End of Service Benefits for Employees in the Private Sector : Gratuity Pay

End of Service Benefits for Employees in the Private Sector : Gratuity Pay

by Aswani

Provisions for end of service benefits

  • If the employee resigns of his or her own free will before completing one year, then they will not be entitled to any gratuity pay.
  • The worker is entitled to a gratuity for the served fraction of a year, provided that he completes one year of continuous service.
  • The end of service gratuity is calculated on basis of last wage which the employee was entitled to, namely the basic salary. Hence, it will not include allowances such as housing, conveyance, utilities, furniture etc.
  • If the employee owes any money to the employer, the employer may deduct the amount from the employee’s gratuity.

Calculations for Gratuity pay

Under limited contract

An employee who has spent one year or more in continuous service shall be entitled to an end of service gratuity upon the termination of his service. The days of absence from work without pay shall not be included in the calculation of the period of service and the gratuity shall be calculated as follows:

  • If an employee has served for less than 1 year, he is not entitled to any gratuity pay.
  • If an employee has served for more than 1 year but less than 5 years, he is entitled to full gratuity pay based on 21 days’ salary for each year of work.
  • If an employee has served more than 5 years, he is entitled to full gratuity of 30 days’ salary for each year of work following the first five years.

In all cases, the total gratuity shall not exceed the wage of two years.

 Under unlimited Contract

In the event where the employer terminates an unlimited contract, calculation will be as follows:

  • If an employee has served for less than 1 year, he is not entitled to any gratuity pay.
  • If an employee has served more than 1 year but less than 5 years, he is entitled to 21 calendar days’ basic salary for each year of the first five years of work.
  • If an employee has served more than 5 years, he is entitled to 30 calendar days’ basic salary for each additional year, provided the entire compensation does not exceed two years’ pay.

In the event where the employee under an unlimited contract resigns, calculation will be as follows:

  • If an employee resigns before completing 1 year of service, he is not entitled to any gratuity pay.
  • If an employee has served between 1 and 3 years, he is entitled to one third (1/3) of 21 days’ basic salary as gratuity pay.
  • If an employee has served between 3 and 5 years, he is entitled to two-thirds (2/3) of 21 days’ basic salary as gratuity pay.
  • If an employee has served more than 5 years, he is entitled to full 21 days’ basic salary as gratuity pay.

Areas of Concern

There are a number of concerns with regards to the current legislation governing the payment of termination gratuity. Some of these are highlighted below:

  • In cases where the employer is in financial difficulties i.e. they become insolvent, the chances of the employee ever recovering their end of service gratuity are limited leaving them with little or no recourse even within the judicial system as there are no funds to make this payment.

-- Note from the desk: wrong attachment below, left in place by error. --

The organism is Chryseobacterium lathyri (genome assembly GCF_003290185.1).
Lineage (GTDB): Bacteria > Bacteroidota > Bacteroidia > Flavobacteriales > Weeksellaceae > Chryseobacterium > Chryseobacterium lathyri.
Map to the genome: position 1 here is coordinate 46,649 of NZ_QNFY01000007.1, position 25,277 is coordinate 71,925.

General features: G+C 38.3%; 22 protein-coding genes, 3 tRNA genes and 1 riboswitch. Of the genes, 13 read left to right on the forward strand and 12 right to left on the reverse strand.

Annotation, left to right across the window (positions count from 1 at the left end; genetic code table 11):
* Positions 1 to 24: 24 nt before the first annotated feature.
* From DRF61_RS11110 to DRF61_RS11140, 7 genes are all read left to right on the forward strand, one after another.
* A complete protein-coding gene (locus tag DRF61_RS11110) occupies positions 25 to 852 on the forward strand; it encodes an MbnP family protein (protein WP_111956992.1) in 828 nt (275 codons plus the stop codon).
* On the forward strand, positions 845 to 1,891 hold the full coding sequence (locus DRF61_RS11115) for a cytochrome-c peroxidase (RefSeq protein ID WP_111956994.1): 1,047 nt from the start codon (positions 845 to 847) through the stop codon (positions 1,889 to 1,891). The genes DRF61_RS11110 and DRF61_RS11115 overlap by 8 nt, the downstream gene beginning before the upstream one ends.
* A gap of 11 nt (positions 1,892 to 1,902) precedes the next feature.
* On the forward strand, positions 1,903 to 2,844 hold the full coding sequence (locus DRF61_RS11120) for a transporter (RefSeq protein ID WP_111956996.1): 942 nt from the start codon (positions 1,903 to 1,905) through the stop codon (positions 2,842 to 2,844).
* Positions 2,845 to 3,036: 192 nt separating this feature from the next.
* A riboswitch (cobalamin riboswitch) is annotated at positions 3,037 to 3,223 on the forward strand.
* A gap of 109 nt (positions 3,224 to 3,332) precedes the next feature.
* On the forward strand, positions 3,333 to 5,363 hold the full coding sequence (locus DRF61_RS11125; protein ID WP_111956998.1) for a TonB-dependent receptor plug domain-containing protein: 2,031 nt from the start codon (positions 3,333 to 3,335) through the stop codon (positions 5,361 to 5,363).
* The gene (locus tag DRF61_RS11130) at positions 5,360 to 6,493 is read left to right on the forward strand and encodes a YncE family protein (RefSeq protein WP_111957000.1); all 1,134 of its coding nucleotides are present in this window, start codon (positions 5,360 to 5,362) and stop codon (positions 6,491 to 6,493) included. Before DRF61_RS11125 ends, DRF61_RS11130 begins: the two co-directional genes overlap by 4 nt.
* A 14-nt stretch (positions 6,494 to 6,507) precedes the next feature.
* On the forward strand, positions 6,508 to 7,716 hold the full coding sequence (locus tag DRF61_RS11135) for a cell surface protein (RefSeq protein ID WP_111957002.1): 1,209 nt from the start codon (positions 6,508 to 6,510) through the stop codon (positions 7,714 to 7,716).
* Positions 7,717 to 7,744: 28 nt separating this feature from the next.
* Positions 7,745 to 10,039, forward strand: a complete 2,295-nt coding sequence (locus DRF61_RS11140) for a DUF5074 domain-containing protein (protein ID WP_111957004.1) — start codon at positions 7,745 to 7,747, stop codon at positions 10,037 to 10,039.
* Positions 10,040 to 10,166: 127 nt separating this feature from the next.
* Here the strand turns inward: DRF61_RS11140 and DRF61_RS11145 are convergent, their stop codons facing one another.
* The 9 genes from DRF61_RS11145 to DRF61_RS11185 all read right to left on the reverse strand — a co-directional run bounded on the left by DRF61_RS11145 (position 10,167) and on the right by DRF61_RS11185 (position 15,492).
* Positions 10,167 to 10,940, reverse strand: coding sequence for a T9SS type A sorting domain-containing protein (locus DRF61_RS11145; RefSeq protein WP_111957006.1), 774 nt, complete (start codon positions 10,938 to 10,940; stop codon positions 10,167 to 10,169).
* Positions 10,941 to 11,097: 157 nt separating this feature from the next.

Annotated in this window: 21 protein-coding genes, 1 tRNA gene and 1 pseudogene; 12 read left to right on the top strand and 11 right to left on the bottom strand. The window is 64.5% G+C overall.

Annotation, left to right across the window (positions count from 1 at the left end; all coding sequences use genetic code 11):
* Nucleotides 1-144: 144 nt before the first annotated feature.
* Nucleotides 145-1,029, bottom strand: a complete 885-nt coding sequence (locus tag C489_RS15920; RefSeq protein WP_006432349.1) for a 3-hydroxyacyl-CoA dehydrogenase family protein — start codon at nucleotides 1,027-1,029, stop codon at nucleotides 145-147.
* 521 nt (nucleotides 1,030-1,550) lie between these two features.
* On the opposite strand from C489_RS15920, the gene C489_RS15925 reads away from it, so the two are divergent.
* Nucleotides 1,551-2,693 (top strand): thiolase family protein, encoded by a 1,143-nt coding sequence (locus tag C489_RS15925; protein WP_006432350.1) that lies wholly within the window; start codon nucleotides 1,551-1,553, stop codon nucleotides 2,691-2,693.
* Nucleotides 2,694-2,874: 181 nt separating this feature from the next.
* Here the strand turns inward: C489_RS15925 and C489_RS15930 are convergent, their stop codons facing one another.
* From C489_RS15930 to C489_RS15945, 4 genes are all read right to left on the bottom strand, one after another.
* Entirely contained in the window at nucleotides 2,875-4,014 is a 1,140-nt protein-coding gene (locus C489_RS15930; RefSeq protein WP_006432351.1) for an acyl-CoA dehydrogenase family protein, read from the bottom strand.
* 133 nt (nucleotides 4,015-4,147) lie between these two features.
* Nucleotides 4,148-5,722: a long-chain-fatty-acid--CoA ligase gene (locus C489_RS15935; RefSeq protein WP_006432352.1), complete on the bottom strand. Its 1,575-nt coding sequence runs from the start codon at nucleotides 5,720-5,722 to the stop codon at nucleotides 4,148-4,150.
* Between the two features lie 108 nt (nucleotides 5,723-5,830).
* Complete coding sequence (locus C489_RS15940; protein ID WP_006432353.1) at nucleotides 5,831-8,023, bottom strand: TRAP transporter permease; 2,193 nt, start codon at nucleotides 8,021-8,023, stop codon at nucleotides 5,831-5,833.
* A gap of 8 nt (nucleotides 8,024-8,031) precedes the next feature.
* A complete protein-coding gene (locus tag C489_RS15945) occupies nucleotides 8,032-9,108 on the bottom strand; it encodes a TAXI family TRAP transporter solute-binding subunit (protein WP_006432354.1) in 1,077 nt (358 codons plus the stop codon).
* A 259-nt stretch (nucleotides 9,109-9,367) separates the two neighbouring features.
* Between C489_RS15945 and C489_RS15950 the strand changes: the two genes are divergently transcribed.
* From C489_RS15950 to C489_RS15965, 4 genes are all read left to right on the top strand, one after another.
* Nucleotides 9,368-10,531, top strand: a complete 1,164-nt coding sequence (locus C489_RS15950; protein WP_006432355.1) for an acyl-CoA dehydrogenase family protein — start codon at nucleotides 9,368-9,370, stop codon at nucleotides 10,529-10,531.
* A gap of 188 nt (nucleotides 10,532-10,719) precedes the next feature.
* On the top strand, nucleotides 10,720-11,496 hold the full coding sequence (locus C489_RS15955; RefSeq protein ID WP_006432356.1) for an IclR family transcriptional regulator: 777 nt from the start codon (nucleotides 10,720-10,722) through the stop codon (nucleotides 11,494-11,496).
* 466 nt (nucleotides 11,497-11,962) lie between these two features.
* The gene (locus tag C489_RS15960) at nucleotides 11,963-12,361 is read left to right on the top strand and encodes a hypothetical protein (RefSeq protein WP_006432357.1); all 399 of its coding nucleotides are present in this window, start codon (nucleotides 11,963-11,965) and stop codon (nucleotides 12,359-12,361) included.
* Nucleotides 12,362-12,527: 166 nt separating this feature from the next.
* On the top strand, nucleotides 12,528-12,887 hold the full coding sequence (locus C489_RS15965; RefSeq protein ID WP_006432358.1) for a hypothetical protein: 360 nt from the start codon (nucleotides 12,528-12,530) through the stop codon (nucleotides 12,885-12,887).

• The current laws might arguably incentivize employers financially to find ways to terminate an employee for a specific cause and without notice under Article 120 of the Labour Law. Termination under Article 120 bars an employee from claiming any gratuity payment.
  • Employees with low income do not have the financial means to fight a court case in instances where an employer fails to fulfill its end of service gratuity obligations.
  • It remains common practice for UAE companies to purposefully allocate an artificially modest basic salary to employees and increase the total salary with additional benefits such as travel and housing etc. as gratuity is based solely on the basic salary.

The Way Forward

There are a number of things that need to be considered by law makers in order to address the areas in which the current Labour Law may not be in keeping with the increasingly sophisticated demands of both employers and employees.

  • Gratuity payments should be based on gross pay or at least a set minimum percentage of total remuneration (such as 75%)
  • Employers should be obliged by law to keep gratuity funds in a separate account that is independently administrated for the benefit of the employees and payments into this fund should be made by the employer annually (similar to pension schemes available in other jurisdictions). These funds could be invested in government-backed securities or fixed deposit accounts with local banks, both low risk options with immediate and ongoing benefits for the local economy. If current reported media developments are an indication, this may change soon.

There are a number of benefits in making such changes to the law. If the calculation of end of service gratuity was more clearly defined in the labour law, this would create more certainty amongst both employers and employees. It would also reduce the amount of litigation in this area, reducing the judicial workload for routine matters.

If separate gratuity funds were established, this money would be protected in the event that the employer runs into financial difficulty or becomes insolvent. The financial sector in the UAE would get a boost due to the extra liquidity generated by such funds.

As the UAE continues to progress towards global standards in many areas, it is very important to ensure that laws governing employment are adequate to handle the increasing sophistication of the economy and the UAE business environment, especially if the UAE wishes to continue to attract and retain foreign inward investment and some of the world’s best talent.

Disclaimer: These calculations are not to be treated as law, they are for reference only.